Do Dog Trainers Like Harnesses?

What is the Best Material for Making a Dog Harness?

Do Dog Trainers Like Harnesses?

Strolling down the street with your furry friend, you might wonder, “What do the pros think about using harnesses?” It’s a juicy question that bounces around the minds of dog owners everywhere. Harnesses are a hot topic in the dog training world, but do the experts give them a wagging tail up or a cautious paw down?

Yes, many dog trainers advocate the use of harnesses over collars, especially for training and managing dogs that pull, due to the safety and control they offer.

Let’s fetch some insights and chew over why harnesses might just be a dog trainer’s best friend.

What’s the Deal with Harnesses Anyway?

Harnesses are more than just trendy dog gear; they are a fundamental shift in how we handle our dogs. Unlike collars, which can put pressure on a dog’s throat and neck, harnesses distribute pressure more evenly around the body. This design reduces the risk of injury and is seen as a safer, more humane option for controlling dogs, particularly those that might pull or lunge.

Why Do Trainers Prefer Harnesses?

The preference comes down to control and safety. Here’s why trainers are often in the pro-harness camp:

  • Health and Comfort: Harnesses prevent the strain on a dog’s neck, which can lead to choking and long-term health issues.
  • Effective Training: They make training sessions more effective. With a harness, a dog is less likely to pull, making it easier to teach good leash behavior.
  • Improved Control: Especially important for managing large or strong dogs, harnesses provide better leverage and control, which helps in preventing accidents and injuries.

Are There Any Drawbacks?

While harnesses come highly recommended, they’re not without their quirks. Trainers acknowledge that harnesses might not be the perfect solution for every dog or situation.

  • Potential for Incorrect Use: A poorly fitted harness can lead to discomfort and even escape. Trainers stress the importance of choosing the right size and adjusting it properly.
  • Training Adjustment: Some dogs may take time to adjust to wearing a harness, especially if they’re used to a collar. Trainers must often work with dogs to acclimate them to the new gear.

When is a Collar Preferred?

In certain scenarios, trainers might still lean towards a collar:

  • ID and Tags: Collars are useful for holding identification and registration tags, which is essential in many places.
  • Low-Risk Dogs: For dogs that are calm, well-mannered, and do not pull, a simple collar may be sufficient for walks.
  • Precision Training: In certain types of obedience training, especially where precise control of the dog’s head and attention is necessary, trainers might opt for a collar.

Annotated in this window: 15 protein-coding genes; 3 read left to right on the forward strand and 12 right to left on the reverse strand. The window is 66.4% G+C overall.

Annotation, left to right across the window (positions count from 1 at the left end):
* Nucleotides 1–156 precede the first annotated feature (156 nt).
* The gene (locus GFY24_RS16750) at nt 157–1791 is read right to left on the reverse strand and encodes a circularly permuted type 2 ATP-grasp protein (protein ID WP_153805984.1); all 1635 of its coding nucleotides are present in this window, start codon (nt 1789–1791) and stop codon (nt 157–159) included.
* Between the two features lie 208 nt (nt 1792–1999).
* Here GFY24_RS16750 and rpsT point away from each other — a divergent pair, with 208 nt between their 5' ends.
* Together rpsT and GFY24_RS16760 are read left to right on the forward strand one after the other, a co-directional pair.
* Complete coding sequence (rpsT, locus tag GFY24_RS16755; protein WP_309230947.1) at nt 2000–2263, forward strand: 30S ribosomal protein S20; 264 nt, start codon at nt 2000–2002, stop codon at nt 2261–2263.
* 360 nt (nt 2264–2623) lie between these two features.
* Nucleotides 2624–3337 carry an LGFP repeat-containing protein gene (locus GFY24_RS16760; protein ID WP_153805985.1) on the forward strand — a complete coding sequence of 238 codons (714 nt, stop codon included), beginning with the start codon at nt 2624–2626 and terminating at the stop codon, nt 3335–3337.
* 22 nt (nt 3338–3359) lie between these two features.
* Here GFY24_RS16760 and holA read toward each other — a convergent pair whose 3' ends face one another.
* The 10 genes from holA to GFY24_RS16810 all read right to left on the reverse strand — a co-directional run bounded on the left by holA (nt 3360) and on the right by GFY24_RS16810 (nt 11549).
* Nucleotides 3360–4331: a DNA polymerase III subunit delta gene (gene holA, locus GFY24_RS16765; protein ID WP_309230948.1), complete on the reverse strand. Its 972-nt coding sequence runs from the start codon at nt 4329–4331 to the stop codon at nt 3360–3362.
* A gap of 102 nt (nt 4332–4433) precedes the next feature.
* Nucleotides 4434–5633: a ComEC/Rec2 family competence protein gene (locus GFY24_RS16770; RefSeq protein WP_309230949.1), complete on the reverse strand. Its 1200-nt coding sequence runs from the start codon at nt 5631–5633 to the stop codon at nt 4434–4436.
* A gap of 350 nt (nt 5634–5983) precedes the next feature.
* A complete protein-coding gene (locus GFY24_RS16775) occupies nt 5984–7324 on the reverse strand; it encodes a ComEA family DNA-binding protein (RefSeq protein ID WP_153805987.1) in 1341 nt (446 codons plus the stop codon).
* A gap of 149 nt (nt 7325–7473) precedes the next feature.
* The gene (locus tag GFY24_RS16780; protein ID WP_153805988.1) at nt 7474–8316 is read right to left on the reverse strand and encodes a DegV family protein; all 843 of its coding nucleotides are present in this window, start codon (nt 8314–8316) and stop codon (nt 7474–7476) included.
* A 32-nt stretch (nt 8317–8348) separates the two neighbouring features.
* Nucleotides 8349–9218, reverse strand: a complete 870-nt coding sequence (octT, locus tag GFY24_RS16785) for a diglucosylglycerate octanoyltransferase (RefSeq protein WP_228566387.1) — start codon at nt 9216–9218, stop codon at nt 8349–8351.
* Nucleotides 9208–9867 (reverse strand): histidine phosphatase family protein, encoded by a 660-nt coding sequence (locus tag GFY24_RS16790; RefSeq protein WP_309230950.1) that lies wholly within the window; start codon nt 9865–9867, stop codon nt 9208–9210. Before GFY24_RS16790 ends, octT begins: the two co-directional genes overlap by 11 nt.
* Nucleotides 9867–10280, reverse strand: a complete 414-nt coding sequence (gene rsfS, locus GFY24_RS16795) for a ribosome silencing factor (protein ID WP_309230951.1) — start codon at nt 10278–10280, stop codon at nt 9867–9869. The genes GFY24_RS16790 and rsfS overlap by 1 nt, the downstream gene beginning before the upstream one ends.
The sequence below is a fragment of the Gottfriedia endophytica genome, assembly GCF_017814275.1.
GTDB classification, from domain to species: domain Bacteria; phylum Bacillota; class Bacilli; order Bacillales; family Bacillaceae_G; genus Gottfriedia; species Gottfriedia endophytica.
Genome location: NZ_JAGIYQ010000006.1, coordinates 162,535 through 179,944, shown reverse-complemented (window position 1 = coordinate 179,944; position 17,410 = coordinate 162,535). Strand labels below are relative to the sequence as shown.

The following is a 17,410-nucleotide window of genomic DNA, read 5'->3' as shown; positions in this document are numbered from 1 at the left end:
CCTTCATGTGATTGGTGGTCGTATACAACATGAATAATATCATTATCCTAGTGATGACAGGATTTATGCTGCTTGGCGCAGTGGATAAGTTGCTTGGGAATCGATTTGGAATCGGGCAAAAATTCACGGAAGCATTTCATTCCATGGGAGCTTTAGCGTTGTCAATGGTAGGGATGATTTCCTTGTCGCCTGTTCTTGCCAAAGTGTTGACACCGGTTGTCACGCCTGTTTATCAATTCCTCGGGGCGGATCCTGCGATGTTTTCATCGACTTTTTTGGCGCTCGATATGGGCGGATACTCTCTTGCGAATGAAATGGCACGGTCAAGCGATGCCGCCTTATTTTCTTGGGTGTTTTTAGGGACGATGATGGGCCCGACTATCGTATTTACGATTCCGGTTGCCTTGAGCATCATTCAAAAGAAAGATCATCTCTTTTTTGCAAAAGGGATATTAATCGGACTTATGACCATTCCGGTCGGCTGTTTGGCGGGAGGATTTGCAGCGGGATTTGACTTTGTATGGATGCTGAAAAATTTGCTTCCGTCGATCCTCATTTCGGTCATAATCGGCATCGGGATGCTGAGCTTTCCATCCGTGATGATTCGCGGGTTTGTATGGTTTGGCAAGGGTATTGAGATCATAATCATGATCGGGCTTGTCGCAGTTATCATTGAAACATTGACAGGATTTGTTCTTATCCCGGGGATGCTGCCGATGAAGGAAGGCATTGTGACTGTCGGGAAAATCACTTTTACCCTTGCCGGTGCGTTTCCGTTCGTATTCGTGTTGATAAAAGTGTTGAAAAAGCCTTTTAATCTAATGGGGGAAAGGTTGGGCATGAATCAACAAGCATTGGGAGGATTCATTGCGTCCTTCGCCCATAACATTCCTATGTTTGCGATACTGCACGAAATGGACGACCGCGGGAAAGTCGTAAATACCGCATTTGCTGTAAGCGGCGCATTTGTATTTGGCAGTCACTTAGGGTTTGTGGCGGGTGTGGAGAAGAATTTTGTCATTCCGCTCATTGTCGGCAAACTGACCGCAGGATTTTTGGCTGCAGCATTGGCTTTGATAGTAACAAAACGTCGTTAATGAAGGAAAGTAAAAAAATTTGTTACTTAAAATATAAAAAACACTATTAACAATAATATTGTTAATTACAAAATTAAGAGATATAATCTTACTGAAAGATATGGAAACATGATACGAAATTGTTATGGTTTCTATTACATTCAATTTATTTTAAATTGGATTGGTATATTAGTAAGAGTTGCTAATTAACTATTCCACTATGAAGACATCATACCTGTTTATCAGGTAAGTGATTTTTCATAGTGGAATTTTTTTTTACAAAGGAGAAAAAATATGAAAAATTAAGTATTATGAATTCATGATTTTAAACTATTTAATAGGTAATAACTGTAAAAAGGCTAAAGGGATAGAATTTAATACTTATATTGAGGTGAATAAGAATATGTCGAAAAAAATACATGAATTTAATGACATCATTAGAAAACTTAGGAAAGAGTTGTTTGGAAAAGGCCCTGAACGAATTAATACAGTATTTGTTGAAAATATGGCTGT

Harness Training Tips from Trainers

To get the most out of using a harness, follow these pro tips:

  • Gradual Introduction: Allow your dog to get used to the harness gradually. Start by letting them wear it for short periods around the house.
  • Positive Reinforcement: Use treats and praises to create positive associations with wearing the harness.
  • Consistent Adjustment Checks: Ensure the harness is adjusted correctly before each walk to avoid any slippage or discomfort.

How to use dog harness to train dog?

Training your dog using a harness can enhance both safety and effectiveness, especially if your dog tends to pull or needs careful handling. Here’s a step-by-step guide on how to use a dog harness effectively for training purposes:

1. Choose the Right Harness

Select a harness that suits your training needs. For dogs that pull, a no-pull harness with a front clip can be particularly effective. Ensure the harness fits well, providing a snug yet comfortable fit without restricting movement.

2. Proper Fitting

Before starting training, make sure the harness fits your dog properly:

  • Adjust the straps to ensure the harness is snug but not tight; you should be able to fit two fingers under any strap.
  • The harness should not chafe or rub against your dog’s skin or fur.
  • Ensure that it allows full range of motion in your dog’s shoulders and legs.

3. Acclimatization

Allow your dog to become comfortable with the harness:

  • Let them sniff it and explore it before putting it on.
  • Gradually introduce wearing the harness indoors, giving treats and praise to create positive associations.

4. Basic Leash Training

Begin leash training in a familiar, low-distraction environment:

  • Attach the leash to the front clip of the no-pull harness, which can help discourage pulling by redirecting your dog towards you when they try to pull.
  • Start with basic commands like “come,” “sit,” and “stay” to get your dog’s attention while they are wearing the harness.

5. Training Not to Pull

If pulling is an issue, integrate specific training techniques:

  • The Stop-and-Go Method: When your dog pulls, stop walking. Only proceed when the leash is slack. This teaches your dog that pulling gets them nowhere.
  • The Direction Change: Change your walking direction frequently to keep your dog’s attention on you rather than their surroundings. This helps reinforce that they must follow your lead.

6. Reinforce Good Behavior

Always use positive reinforcement to encourage desired behaviors: